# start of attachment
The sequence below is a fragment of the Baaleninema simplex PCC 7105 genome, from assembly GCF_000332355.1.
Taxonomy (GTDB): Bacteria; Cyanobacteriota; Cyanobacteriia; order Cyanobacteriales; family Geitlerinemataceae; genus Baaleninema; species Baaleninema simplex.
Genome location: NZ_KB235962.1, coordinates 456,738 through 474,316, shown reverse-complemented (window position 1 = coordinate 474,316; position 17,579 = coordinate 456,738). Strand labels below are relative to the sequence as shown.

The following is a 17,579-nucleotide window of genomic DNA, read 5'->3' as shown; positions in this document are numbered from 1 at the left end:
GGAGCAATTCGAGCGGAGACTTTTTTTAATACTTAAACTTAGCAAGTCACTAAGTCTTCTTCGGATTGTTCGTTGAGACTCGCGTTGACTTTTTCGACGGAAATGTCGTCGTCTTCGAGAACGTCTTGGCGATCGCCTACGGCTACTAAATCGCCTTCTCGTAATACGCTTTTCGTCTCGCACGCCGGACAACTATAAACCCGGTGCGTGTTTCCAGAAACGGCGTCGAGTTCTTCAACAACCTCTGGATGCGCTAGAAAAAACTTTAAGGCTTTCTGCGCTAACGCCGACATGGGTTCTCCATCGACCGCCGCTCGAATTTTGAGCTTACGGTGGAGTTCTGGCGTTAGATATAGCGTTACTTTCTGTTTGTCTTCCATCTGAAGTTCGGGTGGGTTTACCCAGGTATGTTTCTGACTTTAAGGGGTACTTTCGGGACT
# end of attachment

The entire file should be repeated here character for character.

The sequence below is a fragment of the Baaleninema simplex PCC 7105 genome, from assembly GCF_000332355.1.
Taxonomy (GTDB): Bacteria; Cyanobacteriota; Cyanobacteriia; order Cyanobacteriales; family Geitlerinemataceae; genus Baaleninema; species Baaleninema simplex.
Genome location: NZ_KB235962.1, coordinates 456,738 through 474,316, shown reverse-complemented (window position 1 = coordinate 474,316; position 17,579 = coordinate 456,738). Strand labels below are relative to the sequence as shown.

The following is a 17,579-nucleotide window of genomic DNA, read 5'->3' as shown; positions in this document are numbered from 1 at the left end:
GGAGCAATTCGAGCGGAGACTTTTTTTAATACTTAAACTTAGCAAGTCACTAAGTCTTCTTCGGATTGTTCGTTGAGACTCGCGTTGACTTTTTCGACGGAAATGTCGTCGTCTTCGAGAACGTCTTGGCGATCGCCTACGGCTACTAAATCGCCTTCTCGTAATACGCTTTTCGTCTCGCACGCCGGACAACTATAAACCCGGTGCGTGTTTCCAGAAACGGCGTCGAGTTCTTCAACAACCTCTGGATGCGCTAGAAAAAACTTTAAGGCTTTCTGCGCTAACGCCGACATGGGTTCTCCATCGACCGCCGCTCGAATTTTGAGCTTACGGTGGAGTTCTGGCGTTAGATATAGCGTTACTTTCTGTTTGTCTTCCATCTGAAGTTCGGGTGGGTTTACCCAGGTATGTTTCTGACTTTAAGGGGTACTTTCGGGACT